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Bede’s Deputy Director of Music Robert Scamardella reviews ‘Cabaret’

PUBLISHED: 13:07 04 December 2014

The Orchestra

The Orchestra

Archant

Bede’s students ‘in the spotlight’ as a culmination between the creative arts departments continues to see music at the very heart of life at Bede’s.

‘Wow. Amazing. Stupendous. Superb. Stylish’. These are just some of the words that made the iconic, and hugely popular, Bede’s Cabaret this year the wonderful occasion it really has proved to be.

‘Cabaret fever’ really does set in at the beginning of November: musical arrangements are written, dance steps are perfected, rehearsals abound around the school, catering and events management are working nearly round-the-clock to turn the Main Hall at Bede’s into a fabulous centre of creativity, music, dance and celebration. The Bede’s Cabaret is not just a celebration of the Arts, it is a celebration of life, of everything that Bede’s stands for: creativity, ambition, excellence and attention to detail.

Every year, tickets are increasingly hot: Cabaret sold out in a matter of hours, so much so, that the tiered seating was, for the very first time, opened to allow diners and concert-goers the opportunity to enjoy a sumptuous and bespoke picnic as they were entertained royally by the students at Bede’s.

Whilst the food is amazingly delicious, consisting of ham hock terrine, pan roasted chicken or goats’ cheese with smoked plum tomatoes, it is the music that is always outstandingly good. Last year, I wrote that the sky is the limit as far as Bede’s is concerned: more accurately, this year, quite simply, the students at Bede’s are capable of so much, of scaling the heights achievable at any school, anywhere.

As patrons entered the main hall, they were treated to a Cirque du Soleil-style pageant, where dancers glided around the room, with solo steps and statuesque brilliance: this was the pre-show show! As people supped on champagne, they craned their necks to witness a real barnstorming spectacle; piped music permeated the atmosphere to transport everyone to another world.

The evening opened with a show-stopper: ‘One Night Only’ sung by the Jazz choir, accompanied by the cabaret concert band, with choreography provided by the Legat dancers. This had the audience enthralled as the company strutted their stuff. True to the ‘in the spotlight’ theme, students Louis Muston, Joseph Robson and Alice Potter were the compères for the evening and introduced each and every item with humour, passion and a sense of occasion.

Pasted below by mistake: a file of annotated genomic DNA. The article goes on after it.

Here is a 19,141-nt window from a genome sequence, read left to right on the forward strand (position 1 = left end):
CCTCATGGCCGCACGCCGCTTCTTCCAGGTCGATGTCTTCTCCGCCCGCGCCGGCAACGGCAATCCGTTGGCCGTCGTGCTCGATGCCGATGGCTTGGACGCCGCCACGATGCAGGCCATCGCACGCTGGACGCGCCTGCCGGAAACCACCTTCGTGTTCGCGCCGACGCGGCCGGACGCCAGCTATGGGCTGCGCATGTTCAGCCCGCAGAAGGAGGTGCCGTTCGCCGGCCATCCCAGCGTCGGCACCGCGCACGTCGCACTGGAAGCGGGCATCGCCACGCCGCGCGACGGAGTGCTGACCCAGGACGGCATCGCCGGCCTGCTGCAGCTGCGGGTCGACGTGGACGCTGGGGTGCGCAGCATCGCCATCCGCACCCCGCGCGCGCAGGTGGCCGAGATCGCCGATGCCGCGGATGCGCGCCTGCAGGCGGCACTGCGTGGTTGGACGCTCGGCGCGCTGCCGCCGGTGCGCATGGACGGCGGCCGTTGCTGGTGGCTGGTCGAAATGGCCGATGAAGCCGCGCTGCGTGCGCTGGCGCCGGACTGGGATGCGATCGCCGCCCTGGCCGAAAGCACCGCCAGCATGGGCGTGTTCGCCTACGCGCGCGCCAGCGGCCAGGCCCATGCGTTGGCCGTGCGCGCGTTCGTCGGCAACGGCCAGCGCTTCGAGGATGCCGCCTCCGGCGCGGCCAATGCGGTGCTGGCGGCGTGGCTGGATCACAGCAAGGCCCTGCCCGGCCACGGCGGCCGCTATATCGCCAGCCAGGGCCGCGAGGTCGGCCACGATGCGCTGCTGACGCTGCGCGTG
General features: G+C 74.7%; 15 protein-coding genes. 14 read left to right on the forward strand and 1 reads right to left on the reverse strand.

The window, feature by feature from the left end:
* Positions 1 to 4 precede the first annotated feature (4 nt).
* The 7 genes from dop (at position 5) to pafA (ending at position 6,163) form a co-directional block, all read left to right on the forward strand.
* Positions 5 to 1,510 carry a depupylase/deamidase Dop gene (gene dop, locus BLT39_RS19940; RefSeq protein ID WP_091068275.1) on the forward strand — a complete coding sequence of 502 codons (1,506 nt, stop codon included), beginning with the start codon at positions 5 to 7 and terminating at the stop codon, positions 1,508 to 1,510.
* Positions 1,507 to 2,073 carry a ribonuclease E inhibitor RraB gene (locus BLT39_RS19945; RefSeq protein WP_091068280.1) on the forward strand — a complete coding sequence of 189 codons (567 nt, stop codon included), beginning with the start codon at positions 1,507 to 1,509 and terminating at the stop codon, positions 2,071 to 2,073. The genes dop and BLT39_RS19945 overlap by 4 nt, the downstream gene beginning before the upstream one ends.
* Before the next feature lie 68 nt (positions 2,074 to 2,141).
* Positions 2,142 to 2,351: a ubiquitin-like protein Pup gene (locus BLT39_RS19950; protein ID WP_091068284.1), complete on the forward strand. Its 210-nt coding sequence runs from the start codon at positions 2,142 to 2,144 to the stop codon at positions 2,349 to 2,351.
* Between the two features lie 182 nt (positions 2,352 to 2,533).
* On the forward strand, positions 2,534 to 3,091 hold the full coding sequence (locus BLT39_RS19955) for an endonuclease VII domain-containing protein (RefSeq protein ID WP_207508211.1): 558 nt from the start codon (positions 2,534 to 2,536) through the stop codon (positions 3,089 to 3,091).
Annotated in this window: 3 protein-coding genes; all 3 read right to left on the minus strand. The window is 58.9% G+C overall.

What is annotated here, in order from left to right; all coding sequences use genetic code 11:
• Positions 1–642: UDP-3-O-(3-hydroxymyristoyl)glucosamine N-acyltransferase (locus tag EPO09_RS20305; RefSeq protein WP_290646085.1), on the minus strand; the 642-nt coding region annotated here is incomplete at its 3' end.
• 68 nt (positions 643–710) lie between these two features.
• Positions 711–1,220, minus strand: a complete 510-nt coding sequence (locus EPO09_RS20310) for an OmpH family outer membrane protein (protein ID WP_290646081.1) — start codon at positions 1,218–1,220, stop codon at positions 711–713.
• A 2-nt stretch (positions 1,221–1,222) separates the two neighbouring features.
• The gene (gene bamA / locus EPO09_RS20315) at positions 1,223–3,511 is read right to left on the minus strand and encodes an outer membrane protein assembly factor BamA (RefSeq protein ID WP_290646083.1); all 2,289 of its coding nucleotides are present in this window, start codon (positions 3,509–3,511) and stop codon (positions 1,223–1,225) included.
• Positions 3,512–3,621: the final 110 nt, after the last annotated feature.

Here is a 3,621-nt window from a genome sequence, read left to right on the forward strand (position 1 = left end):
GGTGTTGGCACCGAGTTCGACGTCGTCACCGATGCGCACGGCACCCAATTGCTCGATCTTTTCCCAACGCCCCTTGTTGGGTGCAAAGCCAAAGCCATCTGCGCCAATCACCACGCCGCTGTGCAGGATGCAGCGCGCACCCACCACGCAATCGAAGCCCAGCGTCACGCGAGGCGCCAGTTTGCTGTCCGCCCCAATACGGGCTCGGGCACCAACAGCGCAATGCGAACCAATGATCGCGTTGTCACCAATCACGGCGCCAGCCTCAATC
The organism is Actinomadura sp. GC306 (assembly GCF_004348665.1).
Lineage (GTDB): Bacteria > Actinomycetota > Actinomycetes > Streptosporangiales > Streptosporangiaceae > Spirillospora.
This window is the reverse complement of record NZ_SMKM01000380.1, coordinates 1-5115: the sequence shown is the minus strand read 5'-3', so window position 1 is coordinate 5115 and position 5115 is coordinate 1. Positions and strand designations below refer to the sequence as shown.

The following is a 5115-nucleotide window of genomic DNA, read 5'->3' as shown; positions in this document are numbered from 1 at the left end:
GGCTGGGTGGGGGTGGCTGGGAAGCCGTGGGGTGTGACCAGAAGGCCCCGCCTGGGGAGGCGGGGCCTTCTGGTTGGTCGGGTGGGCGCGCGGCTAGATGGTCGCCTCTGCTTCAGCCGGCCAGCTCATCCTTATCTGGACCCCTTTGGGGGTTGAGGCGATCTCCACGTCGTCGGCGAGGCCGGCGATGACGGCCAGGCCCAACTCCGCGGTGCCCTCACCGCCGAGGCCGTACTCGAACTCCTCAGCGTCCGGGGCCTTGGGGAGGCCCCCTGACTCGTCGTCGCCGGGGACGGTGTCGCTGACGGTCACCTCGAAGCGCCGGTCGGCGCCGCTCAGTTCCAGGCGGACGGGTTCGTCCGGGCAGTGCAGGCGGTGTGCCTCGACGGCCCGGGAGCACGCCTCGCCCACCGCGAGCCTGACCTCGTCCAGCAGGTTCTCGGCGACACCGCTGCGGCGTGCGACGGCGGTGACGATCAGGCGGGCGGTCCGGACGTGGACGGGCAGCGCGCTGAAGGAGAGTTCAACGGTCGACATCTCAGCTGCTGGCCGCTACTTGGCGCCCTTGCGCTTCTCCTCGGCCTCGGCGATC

The orchestra gave splendid renditions of a huge variety: Gloria Estefan’s ‘Let’s Get Loud’, inspired the Latin fusion lovers in the audience, followed by a magical carpet ride to Greece where the fabulous Anna Moody, accompanied by her sister Ruby Moody, Ivan Friedman and Panagiotis-Giannaris Kalomenopoulous on the mandolin transported us to the sunny shores of Greece, performing ‘Misirlou’ from the film ‘Pulp Fiction’. A feast for the senses this really was.

The second concert featured the virtuosic Legat dancers in ‘Oh My God You Guys’ from the film ‘Legally Blonde’ which led us to the famous Bede’s Jazz band in ‘Take Five’, ensuring that our feet were firmly tapping on the floor! The ladies and gentlemen of Crossways House, fresh from their win in the ‘small choir’ category at the House Music competition were invited to re-appear and sing their winning entry. Never before has the school enjoyed such variety of music, nor celebrated the vast talents of such a cross-section of the school. Surely, there can be no other form of event in the Arts calendar that can encompass so many pupils performing on stage together and enjoying every moment. The second concert ended with James Cuxson’s brilliantly funky rendition of ‘Chromazone’ before the Jazz choir and Legat Dancers treated us to ‘Candyman’, putting us in the mood for a mouth-watering pudding of chocolate and salted caramel torte, with crème anglaise.

The third concert made the evening reach an incredible crescendo: a brilliant young Jazz pianist, Oliver Hutchinson, showcased his wonderful improvisatory skills in Roy Hilton’s ‘Bede’s Boogie’ followed by Hannah Roberts, Martha Reynolds and Dulcie Calvert’s rendition of the Andrews Sisters’ ‘In The Mood’, taking us back to the glorious Glenn Miller era. The dance floor was declared open as people flocked to dance the night away.

The evening was rounded off by the Bede’s Singers performing Mika’s ‘Happy Ending’ and ‘Ain’t No Mountain High Enough’ which had the entire hall on the dance floor and leaving us all ready to face the misty, damp and cold night outside.

At Bede’s, they know how to put on a spectacular show: clearly, it’s the place to be where the creative Arts are concerned.

The Director of Music, Louise Morris, rounded the evening off by thanking the incredible team behind Cabaret: there really is no other event that requires such a variety of people coming together in a great show of brilliance and creativity.

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Read on

Social event: Bede’s Cabaret

School report on Bede’s Senior School in Upper Dicker - A+ Education magazine Spring 2014

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